[DVD REVIEWS]Small films that pack a large punchOne of the more notable aspects of Korea's film resurgence has been the impact of young filmmakers, bringing new techniques and ideas, and in general shaking things up.?And one of the best places for aspiring auteurs to make their mark is in the short-film scene.?Before Song Il-gon made the much-lauded "Kkotseom" ("Flower Island"), he won a short film award at the Cannes Film Festival.
Now Indiestory, Korea's leading distributor of independent films, and Pop Asia Entertainment have teamed up to present a diverse and offbeat collection of award-winning short films. With the next Broke in Seoul short film festival not scheduled until September, this DVD is one of the best ways to see some of the best in recent short film.
Korea Short Film Collection, Vol. 1 ("Hanguk Danpyeon Yeonghwa Geoljakseon," 2001)
These films range widely in quality and tone, from the soporific to the sublime.?
"Lachrymal" ("Nunmul," 1998), by Im Chang-jae, is a self-described "experimental" film, but it is no more an artistic experiment than throwing a bunch of chemicals into the sink is a science experiment.?Tepid and random imagery is highlighted by unimaginative camera work and poor technique.?"For the Peace of All Mankind" (1999), by Lee Seok-hun, set in the Vietnam War, is little more than an elaborate seven-minute gag.
But the other three films are more substantial. "Eraser Wrestling" ("Jiogae Ttameokgi," 1999), by Min Dong-hyeon, is the story of a young boy trying to beat the class bully in a game that involves flipping erasers.?Even as significant traumas are evidently occurring in his family, the boy is oblivious, concentrating only on the next rematch with the prodigious, cheating classmate.
"The Goggles" ("Mulangyeong," 2000), by Lee Su-yeon, is structurally the most interesting film, cutting back and forth between a young girl taking swimming lessons and a woman about to graduate from college, as well as several phases in between.?The story is full of the little stresses and horrible events that clutter one's life, some mundane and others quite serious.?It even stars Suh Jung, the same woman from Kim Ki-duk's "The Isle" ("Seom").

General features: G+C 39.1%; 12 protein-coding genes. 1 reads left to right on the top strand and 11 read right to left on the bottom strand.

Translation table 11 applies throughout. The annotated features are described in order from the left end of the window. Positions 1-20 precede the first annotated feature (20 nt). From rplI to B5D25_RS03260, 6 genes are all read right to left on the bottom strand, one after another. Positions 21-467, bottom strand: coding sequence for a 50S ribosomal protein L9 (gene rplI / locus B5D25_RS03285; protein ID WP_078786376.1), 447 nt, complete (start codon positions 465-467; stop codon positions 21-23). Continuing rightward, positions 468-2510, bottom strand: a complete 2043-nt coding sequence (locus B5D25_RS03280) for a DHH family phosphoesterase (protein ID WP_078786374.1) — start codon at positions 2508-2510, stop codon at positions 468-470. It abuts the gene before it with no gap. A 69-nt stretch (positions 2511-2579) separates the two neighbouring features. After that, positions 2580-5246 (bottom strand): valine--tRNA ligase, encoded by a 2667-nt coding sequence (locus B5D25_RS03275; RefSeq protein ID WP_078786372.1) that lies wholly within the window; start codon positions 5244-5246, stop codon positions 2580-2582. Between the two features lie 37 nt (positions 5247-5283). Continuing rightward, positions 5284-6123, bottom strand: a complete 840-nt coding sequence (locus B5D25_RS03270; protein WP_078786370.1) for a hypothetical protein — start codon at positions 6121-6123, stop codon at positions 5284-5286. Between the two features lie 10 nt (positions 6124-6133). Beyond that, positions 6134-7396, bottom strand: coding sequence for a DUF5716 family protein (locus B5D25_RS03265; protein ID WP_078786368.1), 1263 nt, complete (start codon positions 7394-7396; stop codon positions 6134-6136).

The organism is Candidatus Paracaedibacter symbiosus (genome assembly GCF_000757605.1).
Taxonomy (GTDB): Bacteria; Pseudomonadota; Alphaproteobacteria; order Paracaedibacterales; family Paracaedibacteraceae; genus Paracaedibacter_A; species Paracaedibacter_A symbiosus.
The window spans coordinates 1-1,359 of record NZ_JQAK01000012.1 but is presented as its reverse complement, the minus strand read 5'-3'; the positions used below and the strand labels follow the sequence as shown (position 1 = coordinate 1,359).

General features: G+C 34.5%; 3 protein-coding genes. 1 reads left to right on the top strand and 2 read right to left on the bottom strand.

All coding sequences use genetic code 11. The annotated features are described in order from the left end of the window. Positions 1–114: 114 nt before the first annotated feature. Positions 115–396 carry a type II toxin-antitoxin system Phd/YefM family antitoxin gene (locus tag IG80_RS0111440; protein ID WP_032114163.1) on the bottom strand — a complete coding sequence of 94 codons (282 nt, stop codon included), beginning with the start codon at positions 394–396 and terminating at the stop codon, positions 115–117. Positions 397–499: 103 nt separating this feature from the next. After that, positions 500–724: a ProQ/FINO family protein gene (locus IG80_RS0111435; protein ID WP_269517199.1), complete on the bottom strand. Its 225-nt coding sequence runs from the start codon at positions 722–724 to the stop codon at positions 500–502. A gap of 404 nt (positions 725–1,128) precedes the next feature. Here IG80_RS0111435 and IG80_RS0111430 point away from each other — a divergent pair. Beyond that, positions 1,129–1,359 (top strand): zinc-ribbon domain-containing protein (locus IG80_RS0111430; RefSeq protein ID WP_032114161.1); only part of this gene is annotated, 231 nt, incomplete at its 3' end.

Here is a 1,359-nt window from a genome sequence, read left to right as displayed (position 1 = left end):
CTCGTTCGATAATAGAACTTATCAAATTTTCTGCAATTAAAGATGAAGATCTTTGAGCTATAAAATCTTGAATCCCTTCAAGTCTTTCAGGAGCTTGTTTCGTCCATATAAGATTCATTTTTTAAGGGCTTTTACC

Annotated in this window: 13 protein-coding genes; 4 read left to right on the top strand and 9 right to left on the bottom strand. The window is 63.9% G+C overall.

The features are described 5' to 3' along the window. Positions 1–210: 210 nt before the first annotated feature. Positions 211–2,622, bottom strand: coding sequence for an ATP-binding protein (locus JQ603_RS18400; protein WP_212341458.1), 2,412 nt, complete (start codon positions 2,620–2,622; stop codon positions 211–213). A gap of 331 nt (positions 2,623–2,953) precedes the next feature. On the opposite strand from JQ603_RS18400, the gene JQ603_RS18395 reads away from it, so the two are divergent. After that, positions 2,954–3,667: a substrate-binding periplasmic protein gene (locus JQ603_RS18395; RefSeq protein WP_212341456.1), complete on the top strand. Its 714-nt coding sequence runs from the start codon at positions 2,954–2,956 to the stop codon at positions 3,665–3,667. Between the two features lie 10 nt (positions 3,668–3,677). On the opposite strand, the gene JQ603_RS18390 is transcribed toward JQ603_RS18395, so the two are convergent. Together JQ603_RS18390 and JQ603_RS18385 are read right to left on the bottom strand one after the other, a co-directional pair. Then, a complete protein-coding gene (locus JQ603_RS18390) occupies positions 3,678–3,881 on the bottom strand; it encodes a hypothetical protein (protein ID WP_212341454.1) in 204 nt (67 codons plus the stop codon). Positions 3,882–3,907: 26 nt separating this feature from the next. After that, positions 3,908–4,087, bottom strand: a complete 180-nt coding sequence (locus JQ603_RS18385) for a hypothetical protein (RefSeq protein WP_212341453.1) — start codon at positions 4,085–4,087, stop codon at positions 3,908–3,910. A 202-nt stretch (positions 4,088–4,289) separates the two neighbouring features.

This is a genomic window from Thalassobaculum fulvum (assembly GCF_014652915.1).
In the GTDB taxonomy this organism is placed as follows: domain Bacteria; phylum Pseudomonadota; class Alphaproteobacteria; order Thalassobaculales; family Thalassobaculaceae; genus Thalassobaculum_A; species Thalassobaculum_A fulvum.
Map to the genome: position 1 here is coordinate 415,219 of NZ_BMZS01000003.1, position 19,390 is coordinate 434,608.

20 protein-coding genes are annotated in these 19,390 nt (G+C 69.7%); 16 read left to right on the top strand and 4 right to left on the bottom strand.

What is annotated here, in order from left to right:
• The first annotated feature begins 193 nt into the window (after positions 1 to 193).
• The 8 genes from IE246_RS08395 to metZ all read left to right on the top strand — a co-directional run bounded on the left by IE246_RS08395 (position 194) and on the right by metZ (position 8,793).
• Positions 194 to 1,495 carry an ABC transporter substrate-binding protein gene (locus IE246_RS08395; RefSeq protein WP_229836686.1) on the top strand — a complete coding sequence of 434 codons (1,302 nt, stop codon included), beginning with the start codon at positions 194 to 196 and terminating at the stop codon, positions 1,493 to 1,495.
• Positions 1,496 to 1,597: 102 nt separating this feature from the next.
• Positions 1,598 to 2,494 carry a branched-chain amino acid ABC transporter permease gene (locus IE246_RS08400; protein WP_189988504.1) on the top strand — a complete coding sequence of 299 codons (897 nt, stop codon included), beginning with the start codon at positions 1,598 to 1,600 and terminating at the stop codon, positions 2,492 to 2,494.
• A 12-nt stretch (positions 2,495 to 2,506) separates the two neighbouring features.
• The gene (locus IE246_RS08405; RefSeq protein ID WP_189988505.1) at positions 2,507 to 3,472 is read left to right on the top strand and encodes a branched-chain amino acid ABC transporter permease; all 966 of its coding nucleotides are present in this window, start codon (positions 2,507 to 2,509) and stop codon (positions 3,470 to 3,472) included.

The final film, "Uncle 'Bar' at Barbershop" ("Ibalso Issi," 2000), by Gwon Jong-gwan, is a modest film set in the late 1970s.?
The character "Uncle Bar" runs a small barbershop, but he has his own ways of doing things that his friends do not understand, and he is not what he seems.
Aside from the English subtitles, there are no extra features on the DVD ?which is too bad when you consider how these small-time filmmakers are so less known than the mainstream stars of Korean cinema.?Since any of them could go on to become the next wave of feature-length directors or producers, it would have been interesting to know them better at this early phase.
The bad news is that this collection is getting increasingly difficult to find.?The good news, however, is that Pop Asia is thinking of releasing a few more DVDs in this vein.
by Mark Russell